Stress Management

When you are stressed, your body responds as though you are in danger. It makes hormones that speed up your heart rate, raise your blood pressure, make you breathe faster, and give you a burst of energy. This is called the fight-or-flight or stress response. 

This is normal and even useful when we are in a situation where we need to work hard or react quickly. Ex: When you are in an athletic event or to complete an important job on time. Having a small amount of stress actually keeps you more focused and effective. But when the stress level becomes high, it actually interferes with our performance. 

It is harmful to our systems when this stress response occurs often and lasts long. It can make our bodies vulnerable to different illnesses. Stress is often linked to headaches, upset stomach, back pain, sleep problems etc. It can weaken our immune system and make existing health issues even worse. It also affects our mood, worsening anxiety or depression. This may lead to behavioral difficulties. Our relationships may suffer, and we may not do well at work or school. 

Stress is a fact of life for most people. Demands are constantly placed on us.  Our goal is not to get rid of stress, but we can look for ways to reduce it. That is the essence of stress management. It is a skill that is worth learning as stress does not go away by itself.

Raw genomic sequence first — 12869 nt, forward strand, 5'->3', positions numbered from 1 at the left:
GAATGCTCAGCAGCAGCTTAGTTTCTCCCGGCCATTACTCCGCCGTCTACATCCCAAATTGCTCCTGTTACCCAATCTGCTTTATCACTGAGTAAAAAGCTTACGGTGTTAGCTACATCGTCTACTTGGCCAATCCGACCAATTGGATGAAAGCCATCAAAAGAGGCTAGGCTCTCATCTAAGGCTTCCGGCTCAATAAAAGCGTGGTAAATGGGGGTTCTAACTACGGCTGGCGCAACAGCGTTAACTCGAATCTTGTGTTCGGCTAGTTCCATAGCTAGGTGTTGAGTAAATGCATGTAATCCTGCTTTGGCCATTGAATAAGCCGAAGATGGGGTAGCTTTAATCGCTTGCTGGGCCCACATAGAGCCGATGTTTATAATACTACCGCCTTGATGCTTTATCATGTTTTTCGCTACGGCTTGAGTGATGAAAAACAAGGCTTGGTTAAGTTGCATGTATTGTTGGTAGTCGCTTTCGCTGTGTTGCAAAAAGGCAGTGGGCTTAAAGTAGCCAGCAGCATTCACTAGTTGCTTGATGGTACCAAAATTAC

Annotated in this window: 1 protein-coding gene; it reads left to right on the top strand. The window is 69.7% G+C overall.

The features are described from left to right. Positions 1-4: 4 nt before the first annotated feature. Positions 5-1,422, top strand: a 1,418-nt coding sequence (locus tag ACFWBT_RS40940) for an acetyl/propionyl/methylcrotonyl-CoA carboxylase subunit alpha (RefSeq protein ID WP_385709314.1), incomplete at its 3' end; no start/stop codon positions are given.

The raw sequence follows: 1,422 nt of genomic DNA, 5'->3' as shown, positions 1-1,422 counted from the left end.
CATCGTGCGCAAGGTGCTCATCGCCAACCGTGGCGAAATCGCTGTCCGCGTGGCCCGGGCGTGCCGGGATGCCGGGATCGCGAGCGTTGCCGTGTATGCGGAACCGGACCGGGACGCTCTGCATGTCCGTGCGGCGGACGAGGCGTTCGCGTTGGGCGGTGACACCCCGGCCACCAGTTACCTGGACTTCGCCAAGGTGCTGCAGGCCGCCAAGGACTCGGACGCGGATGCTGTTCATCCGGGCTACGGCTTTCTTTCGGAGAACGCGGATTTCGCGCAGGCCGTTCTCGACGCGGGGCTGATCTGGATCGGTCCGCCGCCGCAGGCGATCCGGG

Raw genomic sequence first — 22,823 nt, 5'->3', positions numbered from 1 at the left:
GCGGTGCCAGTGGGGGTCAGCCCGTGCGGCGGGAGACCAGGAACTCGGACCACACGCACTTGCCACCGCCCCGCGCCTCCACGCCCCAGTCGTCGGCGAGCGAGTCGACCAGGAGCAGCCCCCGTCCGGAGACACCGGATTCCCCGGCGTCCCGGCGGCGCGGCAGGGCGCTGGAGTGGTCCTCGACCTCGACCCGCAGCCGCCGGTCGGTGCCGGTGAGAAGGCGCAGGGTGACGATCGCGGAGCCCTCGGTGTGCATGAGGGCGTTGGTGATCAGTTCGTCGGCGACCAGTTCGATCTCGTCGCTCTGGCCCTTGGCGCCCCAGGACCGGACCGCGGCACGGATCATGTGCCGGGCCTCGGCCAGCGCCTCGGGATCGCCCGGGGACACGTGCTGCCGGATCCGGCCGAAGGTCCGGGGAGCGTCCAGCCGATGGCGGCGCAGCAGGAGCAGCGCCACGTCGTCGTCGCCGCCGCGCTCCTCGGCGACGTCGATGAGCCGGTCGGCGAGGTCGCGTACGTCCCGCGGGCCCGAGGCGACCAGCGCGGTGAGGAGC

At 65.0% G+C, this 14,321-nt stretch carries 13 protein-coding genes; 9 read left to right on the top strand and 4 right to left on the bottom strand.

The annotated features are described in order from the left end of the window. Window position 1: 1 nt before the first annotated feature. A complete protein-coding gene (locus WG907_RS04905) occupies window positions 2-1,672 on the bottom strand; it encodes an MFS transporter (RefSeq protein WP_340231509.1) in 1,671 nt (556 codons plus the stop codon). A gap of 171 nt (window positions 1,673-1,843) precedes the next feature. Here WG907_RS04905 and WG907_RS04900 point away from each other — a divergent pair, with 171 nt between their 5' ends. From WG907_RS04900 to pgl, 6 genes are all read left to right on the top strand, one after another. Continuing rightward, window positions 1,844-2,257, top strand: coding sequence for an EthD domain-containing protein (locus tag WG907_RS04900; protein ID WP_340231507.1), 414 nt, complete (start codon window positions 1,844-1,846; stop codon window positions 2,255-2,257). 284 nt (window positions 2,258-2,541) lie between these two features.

1. The first step in stress management is to be able to recognize when we are stressed. It is very common that people get used to stress slowly creeping on them and see it as normal. First take a look at how you react to stress. Check the symptoms of stress to see which ones are true for you. Also look at the “Five quick methods to recognize your stress” to know when you are stressing.
  2. Then it is important to figure out what is causing the stress. Sometimes it is obvious when it is a major life change or the loss of a loved one.  At other times it may not be clear why you are feeling stressed. 
  3. Keeping a stress journal can help you find out what is causing your stress and how much stress you feel. Everyone feels and responds to stress differently.
  4. Look for ways to reduce the stress.
  5. Sometimes it is making changes in your environment such as separating yourself from a job or a person that is adding more stress to you.
  6. Other times it is life situations that we cannot change, such as dealing with the loss of a loved one. Then it is about learning new skills to reduce the stress you feel so that you can respond to your life situations more effectively.
  7. Stress Management training teaches you the skills to reduce the stress you feel by causing the relaxation response which is the opposite of the stress response. Learn relaxation techniques. Look in the “Stress Relief Tools” section.
  8. You can learn ways to avoid stress by managing your time, finding better ways to cope, taking good care of yourself, learning new ways of thinking, expressing your feelings in a thoughtful, tactful way, asking for help, developing a strong network of family and friends etc. Look in “Coping with Stress” article for more ideas.

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